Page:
Should I Use My 401(k) Funds To Buy A Home?

Tired of writing those rent checks that seem to get you little, if anything, for your money? It’s understandable, then, that you would consider tapping into your 401(k) funds to come up with the down payment to pay for the purchase of your first home. These sentiments are no doubt exacerbated if the resources you need for that dream house are just sitting there in your 401(k) account.

Like much of anything else in the world of personal finance there are pluses and minuses to accessing your 401(k) assets to help pay for that dream house. Watch out for one of the more significant cons whenever touching money from a 401(k): the potential for an early withdrawal penalty. The bottom-line question then is this: can you use 401(k) assets to purchase a home without an early withdrawal penalty and (or) income tax?

There are two methods of getting funds out of a 401(k) for the purchase of a home: (1) Loan–no income tax or penalty; or (2) hardship withdrawal–income tax and penalty will be owed.

Key features of a 401(k) plan loan are as follows, according to the 401kHelpCenter:

  • It’s convenient. There is no credit check or long credit application form.
  • You pay a low interest rate set by the plan, usually one or two percentage points above the prime rate.
  • Most plans allow you to borrow for any reason.
  • You are paying the interest to yourself, not to the bank.
  • The interest is tax-sheltered. You don’t have to pay taxes on the interest until retirement, when you take money out of the plan.
  • Funds obtains from a loan are not subject to income tax or the 10% early withdrawal penalty (unless the loan defaults).

As noted by the same author, it is probably not wise to take out a 401(k) plan loan when:

  1. You are planning to leave your job within the next couple of years.
  2. There is a chance you will lose your job due to a company restructuring.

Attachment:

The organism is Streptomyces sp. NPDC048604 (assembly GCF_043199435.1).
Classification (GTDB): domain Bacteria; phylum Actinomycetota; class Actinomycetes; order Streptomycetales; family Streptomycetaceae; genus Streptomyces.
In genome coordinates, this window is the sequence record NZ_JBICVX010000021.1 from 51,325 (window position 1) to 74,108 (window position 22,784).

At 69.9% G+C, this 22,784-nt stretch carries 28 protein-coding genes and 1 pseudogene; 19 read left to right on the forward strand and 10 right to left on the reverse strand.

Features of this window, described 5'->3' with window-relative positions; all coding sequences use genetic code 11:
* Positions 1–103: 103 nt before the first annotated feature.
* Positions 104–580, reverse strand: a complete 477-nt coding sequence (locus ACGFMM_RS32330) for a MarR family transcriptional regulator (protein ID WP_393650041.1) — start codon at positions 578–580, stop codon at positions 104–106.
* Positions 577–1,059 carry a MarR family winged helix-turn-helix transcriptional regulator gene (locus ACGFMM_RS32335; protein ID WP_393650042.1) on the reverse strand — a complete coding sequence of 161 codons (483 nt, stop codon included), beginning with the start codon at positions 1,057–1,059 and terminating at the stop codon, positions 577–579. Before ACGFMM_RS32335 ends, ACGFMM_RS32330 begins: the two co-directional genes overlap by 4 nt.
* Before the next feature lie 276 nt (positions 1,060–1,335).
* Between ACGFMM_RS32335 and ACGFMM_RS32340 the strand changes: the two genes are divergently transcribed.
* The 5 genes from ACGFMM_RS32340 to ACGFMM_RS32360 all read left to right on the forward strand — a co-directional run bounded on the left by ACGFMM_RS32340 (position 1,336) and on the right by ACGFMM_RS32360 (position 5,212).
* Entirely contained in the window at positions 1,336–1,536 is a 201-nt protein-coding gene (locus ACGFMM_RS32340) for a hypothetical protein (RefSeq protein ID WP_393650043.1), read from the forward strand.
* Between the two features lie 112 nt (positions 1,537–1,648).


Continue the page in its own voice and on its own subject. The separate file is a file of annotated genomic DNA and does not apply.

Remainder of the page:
3. You are nearing retirement.
  4. You can obtain the funds from other sources.
  5. You can’t continue to make regular contributions to your plan.
  6. You can’t pay off the loan right away if you are laid off or change jobs.
  7. You need the loan to meet everyday living expenses.

As noted in Home Guides:

1. 401(k) withdrawals under hardship exemptions, such as home buying, face 10 percent penalties on such withdrawals.

2. In addition, if you withdraw from your 401(k) you must pay income tax on it at tax time. All taxes on 401(k) withdrawals are due in the year the withdrawals occurred.

3. Lastly, withdrawing money from your 401(k) will cost you in terms of lost earnings on the money you withdrew from that 401(k).

The bottom-line is this, as noted by Home Guides: if you’re looking to use your 401 (k) to assist in a home purchase, do it through a loan. A 401(k) loan has certain advantages over a straight withdrawal. For one, the interest paid on a 401(k) loan goes back into the account, meaning even more money eventually ends up in it. 401(k) loan fees may apply, and if you default on it you’ll owe standard penalties and taxes.

Image courtesy of Sherwood CC @ Flickr